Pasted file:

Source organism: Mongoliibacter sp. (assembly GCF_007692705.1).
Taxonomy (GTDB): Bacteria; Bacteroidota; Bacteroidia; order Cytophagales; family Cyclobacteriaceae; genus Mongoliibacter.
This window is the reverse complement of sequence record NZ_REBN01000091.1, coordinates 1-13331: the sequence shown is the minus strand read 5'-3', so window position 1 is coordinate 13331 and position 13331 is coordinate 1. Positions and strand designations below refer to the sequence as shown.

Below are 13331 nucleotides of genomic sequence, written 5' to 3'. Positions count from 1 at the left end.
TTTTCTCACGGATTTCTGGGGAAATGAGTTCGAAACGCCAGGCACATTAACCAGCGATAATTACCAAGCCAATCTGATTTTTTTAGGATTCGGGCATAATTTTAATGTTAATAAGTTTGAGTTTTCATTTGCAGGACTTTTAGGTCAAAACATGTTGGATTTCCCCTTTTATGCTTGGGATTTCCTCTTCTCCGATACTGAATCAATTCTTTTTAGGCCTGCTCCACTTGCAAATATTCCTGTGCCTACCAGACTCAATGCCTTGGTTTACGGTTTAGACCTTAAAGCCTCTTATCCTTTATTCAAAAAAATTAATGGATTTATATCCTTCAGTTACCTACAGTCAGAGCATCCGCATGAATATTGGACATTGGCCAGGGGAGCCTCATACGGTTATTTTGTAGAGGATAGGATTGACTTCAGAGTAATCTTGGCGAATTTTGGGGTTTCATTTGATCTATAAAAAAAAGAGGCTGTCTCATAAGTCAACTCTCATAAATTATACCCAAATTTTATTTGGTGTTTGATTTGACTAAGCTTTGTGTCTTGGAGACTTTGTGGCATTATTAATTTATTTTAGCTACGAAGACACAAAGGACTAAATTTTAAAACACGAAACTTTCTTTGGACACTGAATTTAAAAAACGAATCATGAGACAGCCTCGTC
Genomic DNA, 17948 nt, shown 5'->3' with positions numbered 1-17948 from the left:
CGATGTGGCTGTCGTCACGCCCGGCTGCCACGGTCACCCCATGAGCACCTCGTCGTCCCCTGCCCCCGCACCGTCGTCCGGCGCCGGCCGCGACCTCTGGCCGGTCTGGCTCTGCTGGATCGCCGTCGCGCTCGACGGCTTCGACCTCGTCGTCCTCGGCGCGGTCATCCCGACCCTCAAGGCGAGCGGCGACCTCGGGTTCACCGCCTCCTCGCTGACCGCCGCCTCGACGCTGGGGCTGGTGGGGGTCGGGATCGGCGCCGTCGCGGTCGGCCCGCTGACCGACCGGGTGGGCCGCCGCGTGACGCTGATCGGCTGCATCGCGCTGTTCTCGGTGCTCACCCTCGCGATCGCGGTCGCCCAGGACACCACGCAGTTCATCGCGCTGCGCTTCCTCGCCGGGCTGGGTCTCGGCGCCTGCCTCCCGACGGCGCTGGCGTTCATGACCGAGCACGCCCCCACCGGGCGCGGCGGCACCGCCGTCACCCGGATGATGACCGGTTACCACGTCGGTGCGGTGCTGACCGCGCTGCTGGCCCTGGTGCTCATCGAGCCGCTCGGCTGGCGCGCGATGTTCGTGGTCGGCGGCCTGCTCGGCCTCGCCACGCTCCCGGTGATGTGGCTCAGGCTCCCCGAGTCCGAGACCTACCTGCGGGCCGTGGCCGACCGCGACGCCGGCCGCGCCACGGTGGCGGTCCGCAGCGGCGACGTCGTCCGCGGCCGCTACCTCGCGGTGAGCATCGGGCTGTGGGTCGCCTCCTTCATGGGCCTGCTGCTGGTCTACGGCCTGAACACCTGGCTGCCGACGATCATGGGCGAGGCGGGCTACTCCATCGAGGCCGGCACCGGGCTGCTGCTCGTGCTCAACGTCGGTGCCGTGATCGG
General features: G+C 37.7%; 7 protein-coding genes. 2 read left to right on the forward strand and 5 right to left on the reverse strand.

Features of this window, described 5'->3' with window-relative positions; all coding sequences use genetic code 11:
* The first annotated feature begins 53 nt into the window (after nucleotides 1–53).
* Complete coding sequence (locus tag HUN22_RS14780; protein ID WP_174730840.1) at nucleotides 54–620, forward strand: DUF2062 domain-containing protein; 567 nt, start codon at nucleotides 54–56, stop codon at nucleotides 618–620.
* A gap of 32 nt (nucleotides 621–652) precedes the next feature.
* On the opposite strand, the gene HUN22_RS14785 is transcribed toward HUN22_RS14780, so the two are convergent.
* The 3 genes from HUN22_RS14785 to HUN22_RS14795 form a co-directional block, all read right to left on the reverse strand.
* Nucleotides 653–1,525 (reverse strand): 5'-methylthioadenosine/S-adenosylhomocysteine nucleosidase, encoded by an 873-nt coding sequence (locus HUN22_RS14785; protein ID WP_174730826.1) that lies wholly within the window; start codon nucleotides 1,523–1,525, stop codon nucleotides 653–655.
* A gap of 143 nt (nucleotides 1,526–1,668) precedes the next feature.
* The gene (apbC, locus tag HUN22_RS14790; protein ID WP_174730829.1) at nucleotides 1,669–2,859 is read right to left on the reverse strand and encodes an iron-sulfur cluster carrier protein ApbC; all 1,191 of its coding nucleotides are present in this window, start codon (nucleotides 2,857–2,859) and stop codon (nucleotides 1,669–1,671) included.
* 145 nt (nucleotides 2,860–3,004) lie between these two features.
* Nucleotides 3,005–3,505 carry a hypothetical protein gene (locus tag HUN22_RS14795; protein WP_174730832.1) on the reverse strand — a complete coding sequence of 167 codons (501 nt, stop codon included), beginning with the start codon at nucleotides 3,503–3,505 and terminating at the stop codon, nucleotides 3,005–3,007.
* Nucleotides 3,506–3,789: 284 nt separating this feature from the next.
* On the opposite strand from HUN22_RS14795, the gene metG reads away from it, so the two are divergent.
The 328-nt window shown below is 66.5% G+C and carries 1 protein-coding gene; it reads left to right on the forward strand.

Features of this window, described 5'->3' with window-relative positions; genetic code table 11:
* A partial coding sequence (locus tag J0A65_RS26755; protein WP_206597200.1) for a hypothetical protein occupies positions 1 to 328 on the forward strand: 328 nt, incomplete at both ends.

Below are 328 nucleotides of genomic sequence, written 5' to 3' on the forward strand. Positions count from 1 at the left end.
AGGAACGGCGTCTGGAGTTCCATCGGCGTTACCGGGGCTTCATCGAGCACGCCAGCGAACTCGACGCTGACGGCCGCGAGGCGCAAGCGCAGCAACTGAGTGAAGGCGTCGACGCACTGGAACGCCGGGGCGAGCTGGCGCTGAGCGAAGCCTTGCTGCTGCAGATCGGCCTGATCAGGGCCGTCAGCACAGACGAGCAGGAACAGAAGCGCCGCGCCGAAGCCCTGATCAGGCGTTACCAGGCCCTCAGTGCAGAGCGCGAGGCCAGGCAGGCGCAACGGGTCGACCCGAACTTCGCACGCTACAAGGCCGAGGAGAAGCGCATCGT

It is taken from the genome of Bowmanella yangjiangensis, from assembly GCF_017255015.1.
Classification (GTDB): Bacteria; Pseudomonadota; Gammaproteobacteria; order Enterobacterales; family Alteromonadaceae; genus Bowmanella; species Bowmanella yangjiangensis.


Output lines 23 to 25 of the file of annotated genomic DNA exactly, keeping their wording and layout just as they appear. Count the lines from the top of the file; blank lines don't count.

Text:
Features of this window, described 5'->3' with window-relative positions; genetic code table 11:
* A partial coding sequence (locus tag J0A65_RS26755; protein WP_206597200.1) for a hypothetical protein occupies positions 1 to 328 on the forward strand: 328 nt, incomplete at both ends.

Below are 328 nucleotides of genomic sequence, written 5' to 3' on the forward strand. Positions count from 1 at the left end.